The Database Tools Service in OCI allows you to create connections to any Oracle Cloud database you have access to. It stores all the needed information to connect to this database and keeps the password in an OCI Vault encrypted. If you remember from the above example, when we connected to each of the DBs, we needed to know some information about that database (host, port, servicename, user, and password). The Tools Service can help here by allowing you to pass a pointer to this stored connection and let SQLcl take care of the rest; there are no passwords or connect strings to remember.

This quick tutorial will create a Database Tools Service connection and use it with SQLcl. For this, all you need is a free OCI account and an always-free Autonomous Database. The Database Tools Service is also free.

In the OCI web console, Developer Services, find the Database Tools sections and click on Connections. 

On this page, click the Create Connection button, and using the Create Connection slider, we can start creating the connection.

Give the connection a name and find the compartment your always free Autonomous Database is in. Then, once the radio button for Select Database has been selected, use the Database Type dropdown and choose Autonomous Database.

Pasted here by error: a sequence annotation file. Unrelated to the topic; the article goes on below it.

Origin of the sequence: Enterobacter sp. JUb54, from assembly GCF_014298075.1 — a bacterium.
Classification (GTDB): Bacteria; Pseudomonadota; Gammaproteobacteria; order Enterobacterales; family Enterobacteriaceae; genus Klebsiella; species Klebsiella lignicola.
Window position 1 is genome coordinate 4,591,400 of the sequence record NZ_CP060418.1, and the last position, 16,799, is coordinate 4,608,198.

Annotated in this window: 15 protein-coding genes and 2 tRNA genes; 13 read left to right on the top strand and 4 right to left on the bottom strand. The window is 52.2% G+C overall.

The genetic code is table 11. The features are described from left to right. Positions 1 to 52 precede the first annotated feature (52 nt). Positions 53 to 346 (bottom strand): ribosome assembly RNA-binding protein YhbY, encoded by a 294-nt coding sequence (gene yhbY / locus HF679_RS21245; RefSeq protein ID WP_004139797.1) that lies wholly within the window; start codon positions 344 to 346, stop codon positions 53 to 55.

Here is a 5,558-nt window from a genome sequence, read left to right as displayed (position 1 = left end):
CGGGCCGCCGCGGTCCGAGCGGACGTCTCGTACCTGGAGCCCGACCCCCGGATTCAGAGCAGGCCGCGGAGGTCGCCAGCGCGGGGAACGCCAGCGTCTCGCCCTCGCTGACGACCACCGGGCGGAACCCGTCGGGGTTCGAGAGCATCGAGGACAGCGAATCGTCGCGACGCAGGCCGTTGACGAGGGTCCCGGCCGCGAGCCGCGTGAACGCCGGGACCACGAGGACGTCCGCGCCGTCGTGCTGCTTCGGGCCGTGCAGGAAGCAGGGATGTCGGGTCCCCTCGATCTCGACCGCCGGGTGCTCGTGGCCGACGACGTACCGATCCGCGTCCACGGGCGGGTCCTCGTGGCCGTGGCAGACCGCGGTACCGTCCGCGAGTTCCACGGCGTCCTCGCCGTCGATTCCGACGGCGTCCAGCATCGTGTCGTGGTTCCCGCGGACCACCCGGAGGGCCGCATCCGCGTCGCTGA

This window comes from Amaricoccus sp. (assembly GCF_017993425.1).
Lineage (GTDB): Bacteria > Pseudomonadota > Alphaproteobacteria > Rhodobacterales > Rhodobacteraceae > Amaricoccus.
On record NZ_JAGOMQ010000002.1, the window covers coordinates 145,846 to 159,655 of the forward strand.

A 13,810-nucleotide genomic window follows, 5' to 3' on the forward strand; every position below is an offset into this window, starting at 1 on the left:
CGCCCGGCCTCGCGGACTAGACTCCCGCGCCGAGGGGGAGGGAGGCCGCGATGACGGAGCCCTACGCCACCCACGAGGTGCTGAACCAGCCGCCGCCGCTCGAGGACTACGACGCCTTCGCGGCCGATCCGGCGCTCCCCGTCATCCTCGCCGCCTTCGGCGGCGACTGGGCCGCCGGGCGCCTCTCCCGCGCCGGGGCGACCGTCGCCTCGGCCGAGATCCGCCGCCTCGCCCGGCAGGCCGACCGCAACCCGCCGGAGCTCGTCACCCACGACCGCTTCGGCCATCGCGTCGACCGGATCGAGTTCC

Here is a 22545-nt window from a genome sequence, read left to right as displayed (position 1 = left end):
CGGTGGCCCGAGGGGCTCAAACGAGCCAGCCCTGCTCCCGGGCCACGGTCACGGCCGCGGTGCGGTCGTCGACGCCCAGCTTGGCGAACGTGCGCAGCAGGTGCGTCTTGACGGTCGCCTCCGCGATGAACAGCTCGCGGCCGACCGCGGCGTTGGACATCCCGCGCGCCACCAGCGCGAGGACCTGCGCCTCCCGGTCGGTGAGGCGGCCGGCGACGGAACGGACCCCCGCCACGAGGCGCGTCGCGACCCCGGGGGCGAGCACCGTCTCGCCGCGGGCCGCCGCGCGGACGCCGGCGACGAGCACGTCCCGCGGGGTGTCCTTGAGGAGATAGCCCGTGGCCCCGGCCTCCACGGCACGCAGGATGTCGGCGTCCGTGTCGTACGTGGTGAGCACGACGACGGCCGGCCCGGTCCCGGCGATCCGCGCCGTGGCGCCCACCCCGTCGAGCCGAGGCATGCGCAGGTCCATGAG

Here is where the magic happens. The service will automatically find all the Autonomous Database you have in this compartment and fill in the Database select list for you. In fact, if you only have a single database, the UI will pre-fill the value for you.


For the User Name, we can use the Admin user, and for the User Password, we can create a secret in an OCI vault right here in the UI to store the password encrypted. The Connection String value will be auto-populated for you, so click next on the UI.

The next part of the Create Connection wizard needs the credentials from the Autonomous Database wallet. All you need to do here is click the Create Wallet Content Secret button, have the service get what you need via the Retrieve regional auto login wallet from the Autonomous Database option, and done. Once the secret is created, you can use the Create button and create the connection.

Once the connection is created, you can see the OCID in the Connection Information section of the page on the details page.


Use the Copy link to copy the OCID to your clipboard. Next, start SQLcl with the /nolog option.

Set the oci profile:

And now use the OCI to connect to the database with the following syntax:

For my connection, I would issue the following:

SQL> conn

And that’s it; it gets all the information for me and logs me directly into the database.

No passwords, no remembering long service names; just supply an OCID and done. Also can be used in those CICD pipelines to ensure no passwords show up in log files or are being passed as variables!

Would You Like to Know More?